The appraisal alternative dispute resolution procedure in most first-party property insurance policies in Florida is a valuable process for insureds. In our experience at Merlin Law Group, few states in the country have a greater need for an understandable, enforceable appraisal process than Florida. Since at least Hurricane Andrew in 1992, policyholders and insurers have resorted to appraisal as a quicker, more cost-effective, binding means to determine a critical issue under the policy – the amount of a loss.

Other states with fewer court rulings evaluating the standards of the appraisal remedy are now dedicating tremendous party and judicial resources to interpretation of the sparsely-worded appraisal provision in most policies. Practitioners in Florida share a concern that the confusion about the appraisal remedy evident in other states may be exported into the courts of Florida. Florida’s Third District Court of Appeal recently stilled some of those concerns in Brickell Harbour Condominium Association v. Hamilton Specialty Insurance Company,1 affirming long-standing precedent governing appraiser qualifications.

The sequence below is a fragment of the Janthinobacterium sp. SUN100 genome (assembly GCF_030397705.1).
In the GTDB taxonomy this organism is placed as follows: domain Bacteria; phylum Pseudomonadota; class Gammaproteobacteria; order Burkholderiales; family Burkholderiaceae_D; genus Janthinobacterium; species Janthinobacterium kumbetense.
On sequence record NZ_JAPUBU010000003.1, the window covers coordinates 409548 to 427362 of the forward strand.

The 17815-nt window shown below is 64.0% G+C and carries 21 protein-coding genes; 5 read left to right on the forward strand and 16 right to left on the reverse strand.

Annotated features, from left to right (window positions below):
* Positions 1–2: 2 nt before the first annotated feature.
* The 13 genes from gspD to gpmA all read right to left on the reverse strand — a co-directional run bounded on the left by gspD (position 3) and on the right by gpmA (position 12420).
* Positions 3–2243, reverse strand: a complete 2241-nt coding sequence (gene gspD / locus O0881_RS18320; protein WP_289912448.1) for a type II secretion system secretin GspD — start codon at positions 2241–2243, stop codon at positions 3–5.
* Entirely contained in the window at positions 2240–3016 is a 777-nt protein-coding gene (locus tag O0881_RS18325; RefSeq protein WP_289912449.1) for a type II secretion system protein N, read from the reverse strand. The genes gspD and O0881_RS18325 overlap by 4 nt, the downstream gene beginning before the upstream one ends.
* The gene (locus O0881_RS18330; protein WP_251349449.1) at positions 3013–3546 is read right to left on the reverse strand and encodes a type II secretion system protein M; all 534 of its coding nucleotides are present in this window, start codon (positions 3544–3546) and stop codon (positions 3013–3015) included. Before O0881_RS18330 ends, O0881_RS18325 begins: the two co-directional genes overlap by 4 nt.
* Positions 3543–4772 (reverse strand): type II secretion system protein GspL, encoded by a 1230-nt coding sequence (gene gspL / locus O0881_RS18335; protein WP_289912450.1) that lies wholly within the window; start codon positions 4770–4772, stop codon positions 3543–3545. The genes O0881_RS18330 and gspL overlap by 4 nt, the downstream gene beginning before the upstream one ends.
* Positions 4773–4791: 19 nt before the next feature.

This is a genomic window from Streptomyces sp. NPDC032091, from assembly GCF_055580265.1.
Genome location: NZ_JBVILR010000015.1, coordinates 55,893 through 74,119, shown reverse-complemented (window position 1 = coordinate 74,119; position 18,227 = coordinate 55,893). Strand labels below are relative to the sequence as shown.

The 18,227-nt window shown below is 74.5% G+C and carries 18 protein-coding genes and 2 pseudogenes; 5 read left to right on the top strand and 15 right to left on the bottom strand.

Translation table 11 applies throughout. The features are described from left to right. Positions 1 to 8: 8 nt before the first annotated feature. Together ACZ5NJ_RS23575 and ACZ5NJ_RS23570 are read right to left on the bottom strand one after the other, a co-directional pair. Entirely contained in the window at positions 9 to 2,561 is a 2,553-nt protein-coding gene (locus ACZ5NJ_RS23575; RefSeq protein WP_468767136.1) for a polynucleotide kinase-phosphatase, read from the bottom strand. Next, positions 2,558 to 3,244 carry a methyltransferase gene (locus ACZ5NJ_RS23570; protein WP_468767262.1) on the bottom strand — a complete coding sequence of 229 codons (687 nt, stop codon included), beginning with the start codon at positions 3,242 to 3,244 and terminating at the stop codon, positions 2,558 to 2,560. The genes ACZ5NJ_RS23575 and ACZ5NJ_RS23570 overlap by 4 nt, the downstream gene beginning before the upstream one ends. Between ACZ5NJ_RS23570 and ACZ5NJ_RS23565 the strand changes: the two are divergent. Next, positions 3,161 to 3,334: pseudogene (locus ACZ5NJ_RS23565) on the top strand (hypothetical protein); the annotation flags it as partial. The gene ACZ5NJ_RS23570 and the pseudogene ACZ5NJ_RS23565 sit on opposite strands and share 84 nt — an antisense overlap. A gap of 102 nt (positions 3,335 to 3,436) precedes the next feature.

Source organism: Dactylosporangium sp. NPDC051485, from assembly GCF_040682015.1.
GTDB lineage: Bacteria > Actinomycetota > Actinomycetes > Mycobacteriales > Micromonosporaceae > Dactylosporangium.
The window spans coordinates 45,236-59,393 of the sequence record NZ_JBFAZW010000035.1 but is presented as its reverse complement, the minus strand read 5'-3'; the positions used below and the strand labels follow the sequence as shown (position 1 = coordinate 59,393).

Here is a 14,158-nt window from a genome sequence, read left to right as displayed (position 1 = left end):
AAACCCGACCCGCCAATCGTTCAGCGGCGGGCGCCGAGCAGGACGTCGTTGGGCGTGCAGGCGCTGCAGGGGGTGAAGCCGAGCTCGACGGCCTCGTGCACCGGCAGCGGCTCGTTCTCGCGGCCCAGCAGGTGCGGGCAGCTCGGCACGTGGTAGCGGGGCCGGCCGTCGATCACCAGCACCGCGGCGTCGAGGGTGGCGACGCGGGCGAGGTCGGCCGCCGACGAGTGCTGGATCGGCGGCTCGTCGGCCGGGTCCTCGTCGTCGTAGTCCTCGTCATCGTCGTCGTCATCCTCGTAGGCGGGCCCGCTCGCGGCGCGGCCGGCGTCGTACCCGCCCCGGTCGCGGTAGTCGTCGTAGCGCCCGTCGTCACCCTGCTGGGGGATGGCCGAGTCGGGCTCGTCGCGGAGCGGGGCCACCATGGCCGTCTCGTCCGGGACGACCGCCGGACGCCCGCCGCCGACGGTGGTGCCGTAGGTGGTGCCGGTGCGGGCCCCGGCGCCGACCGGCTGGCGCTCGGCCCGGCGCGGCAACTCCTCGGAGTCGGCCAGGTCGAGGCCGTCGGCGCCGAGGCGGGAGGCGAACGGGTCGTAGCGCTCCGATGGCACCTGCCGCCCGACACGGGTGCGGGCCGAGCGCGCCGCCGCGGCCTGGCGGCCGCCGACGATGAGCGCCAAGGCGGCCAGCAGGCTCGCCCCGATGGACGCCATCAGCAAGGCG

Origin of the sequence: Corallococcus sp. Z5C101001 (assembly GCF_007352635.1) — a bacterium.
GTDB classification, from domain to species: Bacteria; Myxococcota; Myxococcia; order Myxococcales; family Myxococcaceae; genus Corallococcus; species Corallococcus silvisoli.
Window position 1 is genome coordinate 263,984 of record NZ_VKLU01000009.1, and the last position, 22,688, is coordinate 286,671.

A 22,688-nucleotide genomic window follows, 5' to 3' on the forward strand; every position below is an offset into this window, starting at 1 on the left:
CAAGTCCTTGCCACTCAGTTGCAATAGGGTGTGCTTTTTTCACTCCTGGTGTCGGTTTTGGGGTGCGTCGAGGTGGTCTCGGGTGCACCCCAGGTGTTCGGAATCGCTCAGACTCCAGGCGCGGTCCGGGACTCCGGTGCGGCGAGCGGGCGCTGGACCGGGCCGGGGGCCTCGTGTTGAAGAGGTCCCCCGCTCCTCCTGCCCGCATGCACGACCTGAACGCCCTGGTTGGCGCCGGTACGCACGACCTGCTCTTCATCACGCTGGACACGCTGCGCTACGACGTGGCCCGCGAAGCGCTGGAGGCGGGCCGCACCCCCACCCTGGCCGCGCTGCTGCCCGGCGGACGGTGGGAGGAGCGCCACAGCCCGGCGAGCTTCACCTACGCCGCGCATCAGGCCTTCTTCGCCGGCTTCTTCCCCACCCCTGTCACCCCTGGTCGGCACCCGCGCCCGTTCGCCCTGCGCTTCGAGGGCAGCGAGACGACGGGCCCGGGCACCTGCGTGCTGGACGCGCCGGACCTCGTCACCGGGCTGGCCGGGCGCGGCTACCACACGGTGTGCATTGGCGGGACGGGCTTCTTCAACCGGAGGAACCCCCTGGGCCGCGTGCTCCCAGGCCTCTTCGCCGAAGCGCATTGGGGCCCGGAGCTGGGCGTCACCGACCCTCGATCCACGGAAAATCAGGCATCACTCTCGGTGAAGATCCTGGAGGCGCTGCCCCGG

The Brickell Harbour Condominium Association suffered a large water loss after a water valve leak caused major damage to its building. The carrier made a substantial advance payment of $150,000 and another payment of $300,000. When the insured did not accept that its loss had been fully paid, the insurer demanded appraisal.

The appraisal provision in the policy required appointment by the parties of “competent and impartial” appraisers, who would then select an umpire. The insured contested that the insurance company’s appraiser, an employee of J.S. Held, was “impartial” because he was hired by J.S. Held, which was to be directly compensated by the insurer. The insured providing no evidence of the nature of the appraiser’s, or J.S. Held’s compensation.2